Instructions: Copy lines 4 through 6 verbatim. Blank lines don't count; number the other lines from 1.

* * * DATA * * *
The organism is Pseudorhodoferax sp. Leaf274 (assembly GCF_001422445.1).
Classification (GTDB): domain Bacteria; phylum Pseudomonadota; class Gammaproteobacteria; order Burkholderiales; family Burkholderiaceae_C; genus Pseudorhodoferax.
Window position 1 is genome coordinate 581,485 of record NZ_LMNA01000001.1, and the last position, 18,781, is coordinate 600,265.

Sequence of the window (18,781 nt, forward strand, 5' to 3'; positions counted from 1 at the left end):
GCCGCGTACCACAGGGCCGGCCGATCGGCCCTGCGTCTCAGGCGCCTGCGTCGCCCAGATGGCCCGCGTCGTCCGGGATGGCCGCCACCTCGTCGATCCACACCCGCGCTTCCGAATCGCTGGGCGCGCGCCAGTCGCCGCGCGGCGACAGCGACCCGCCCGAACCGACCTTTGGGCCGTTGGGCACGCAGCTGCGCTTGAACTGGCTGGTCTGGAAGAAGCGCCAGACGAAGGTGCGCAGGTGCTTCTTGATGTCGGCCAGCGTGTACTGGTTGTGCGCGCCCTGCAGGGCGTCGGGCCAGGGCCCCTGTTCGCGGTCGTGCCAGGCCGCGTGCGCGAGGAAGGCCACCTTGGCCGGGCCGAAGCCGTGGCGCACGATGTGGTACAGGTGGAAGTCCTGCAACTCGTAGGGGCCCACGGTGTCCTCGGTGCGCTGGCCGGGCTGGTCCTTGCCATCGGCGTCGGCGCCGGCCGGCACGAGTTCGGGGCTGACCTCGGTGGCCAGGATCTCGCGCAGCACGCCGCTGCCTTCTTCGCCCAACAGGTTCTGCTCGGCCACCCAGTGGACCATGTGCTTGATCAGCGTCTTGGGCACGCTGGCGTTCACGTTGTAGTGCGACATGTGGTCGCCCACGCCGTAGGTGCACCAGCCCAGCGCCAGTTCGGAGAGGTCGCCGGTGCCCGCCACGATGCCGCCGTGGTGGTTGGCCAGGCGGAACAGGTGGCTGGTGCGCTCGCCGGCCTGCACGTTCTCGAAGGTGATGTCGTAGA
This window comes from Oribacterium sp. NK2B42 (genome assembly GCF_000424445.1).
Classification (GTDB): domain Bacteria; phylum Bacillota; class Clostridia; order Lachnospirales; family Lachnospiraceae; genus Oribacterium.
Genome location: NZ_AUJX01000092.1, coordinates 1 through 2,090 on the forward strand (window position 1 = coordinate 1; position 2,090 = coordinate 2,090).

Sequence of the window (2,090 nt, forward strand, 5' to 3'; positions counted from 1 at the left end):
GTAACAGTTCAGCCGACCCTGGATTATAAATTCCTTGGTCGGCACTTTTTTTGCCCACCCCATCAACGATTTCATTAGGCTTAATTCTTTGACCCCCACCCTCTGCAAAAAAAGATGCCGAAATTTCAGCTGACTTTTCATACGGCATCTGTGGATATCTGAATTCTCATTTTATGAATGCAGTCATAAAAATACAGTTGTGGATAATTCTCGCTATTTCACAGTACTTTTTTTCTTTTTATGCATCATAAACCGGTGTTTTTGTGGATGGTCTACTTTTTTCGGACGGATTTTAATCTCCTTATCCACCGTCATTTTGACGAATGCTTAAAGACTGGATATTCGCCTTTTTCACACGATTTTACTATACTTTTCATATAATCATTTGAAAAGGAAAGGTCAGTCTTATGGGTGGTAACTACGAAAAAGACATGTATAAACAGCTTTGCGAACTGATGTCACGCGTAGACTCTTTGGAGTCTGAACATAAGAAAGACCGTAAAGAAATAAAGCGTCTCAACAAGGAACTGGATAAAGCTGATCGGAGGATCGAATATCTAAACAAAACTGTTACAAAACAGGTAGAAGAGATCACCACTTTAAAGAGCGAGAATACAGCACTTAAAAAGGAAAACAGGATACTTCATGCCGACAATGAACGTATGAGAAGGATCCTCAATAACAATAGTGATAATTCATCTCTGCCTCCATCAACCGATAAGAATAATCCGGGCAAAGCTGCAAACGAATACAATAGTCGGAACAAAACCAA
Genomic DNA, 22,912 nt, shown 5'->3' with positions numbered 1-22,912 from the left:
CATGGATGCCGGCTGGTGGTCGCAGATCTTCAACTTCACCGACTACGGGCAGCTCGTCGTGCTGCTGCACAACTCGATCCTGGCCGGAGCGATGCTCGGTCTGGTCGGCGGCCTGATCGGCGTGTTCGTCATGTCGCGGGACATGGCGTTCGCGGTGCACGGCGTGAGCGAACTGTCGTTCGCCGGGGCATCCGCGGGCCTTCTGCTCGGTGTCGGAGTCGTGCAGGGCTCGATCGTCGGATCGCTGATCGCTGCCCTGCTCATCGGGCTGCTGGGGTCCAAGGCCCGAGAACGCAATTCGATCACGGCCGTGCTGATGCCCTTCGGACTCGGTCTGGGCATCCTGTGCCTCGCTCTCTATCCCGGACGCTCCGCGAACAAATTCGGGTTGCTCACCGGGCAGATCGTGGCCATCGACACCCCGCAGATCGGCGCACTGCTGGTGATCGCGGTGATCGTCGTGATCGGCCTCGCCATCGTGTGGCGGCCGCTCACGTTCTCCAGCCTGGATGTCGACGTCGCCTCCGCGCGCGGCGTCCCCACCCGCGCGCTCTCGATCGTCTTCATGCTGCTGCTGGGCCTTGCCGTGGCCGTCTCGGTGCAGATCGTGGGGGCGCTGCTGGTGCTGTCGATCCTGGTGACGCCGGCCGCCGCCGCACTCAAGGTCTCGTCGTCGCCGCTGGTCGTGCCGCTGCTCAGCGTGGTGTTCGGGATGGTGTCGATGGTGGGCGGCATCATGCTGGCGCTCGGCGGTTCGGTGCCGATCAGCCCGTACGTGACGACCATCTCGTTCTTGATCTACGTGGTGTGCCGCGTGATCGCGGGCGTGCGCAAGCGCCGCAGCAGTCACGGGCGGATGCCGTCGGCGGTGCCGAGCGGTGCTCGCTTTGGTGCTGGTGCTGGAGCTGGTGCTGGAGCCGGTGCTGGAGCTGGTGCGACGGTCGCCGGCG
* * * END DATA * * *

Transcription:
Sequence of the window (18,781 nt, forward strand, 5' to 3'; positions counted from 1 at the left end):
GCCGCGTACCACAGGGCCGGCCGATCGGCCCTGCGTCTCAGGCGCCTGCGTCGCCCAGATGGCCCGCGTCGTCCGGGATGGCCGCCACCTCGTCGATCCACACCCGCGCTTCCGAATCGCTGGGCGCGCGCCAGTCGCCGCGCGGCGACAGCGACCCGCCCGAACCGACCTTTGGGCCGTTGGGCACGCAGCTGCGCTTGAACTGGCTGGTCTGGAAGAAGCGCCAGACGAAGGTGCGCAGGTGCTTCTTGATGTCGGCCAGCGTGTACTGGTTGTGCGCGCCCTGCAGGGCGTCGGGCCAGGGCCCCTGTTCGCGGTCGTGCCAGGCCGCGTGCGCGAGGAAGGCCACCTTGGCCGGGCCGAAGCCGTGGCGCACGATGTGGTACAGGTGGAAGTCCTGCAACTCGTAGGGGCCCACGGTGTCCTCGGTGCGCTGGCCGGGCTGGTCCTTGCCATCGGCGTCGGCGCCGGCCGGCACGAGTTCGGGGCTGACCTCGGTGGCCAGGATCTCGCGCAGCACGCCGCTGCCTTCTTCGCCCAACAGGTTCTGCTCGGCCACCCAGTGGACCATGTGCTTGATCAGCGTCTTGGGCACGCTGGCGTTCACGTTGTAGTGCGACATGTGGTCGCCCACGCCGTAGGTGCACCAGCCCAGCGCCAGTTCGGAGAGGTCGCCGGTGCCCGCCACGATGCCGCCGTGGTGGTTGGCCAGGCGGAACAGGTGGCTGGTGCGCTCGCCGGCCTGCACGTTCTCGAAGGTGATGTCGTAGA
This window comes from Oribacterium sp. NK2B42 (genome assembly GCF_000424445.1).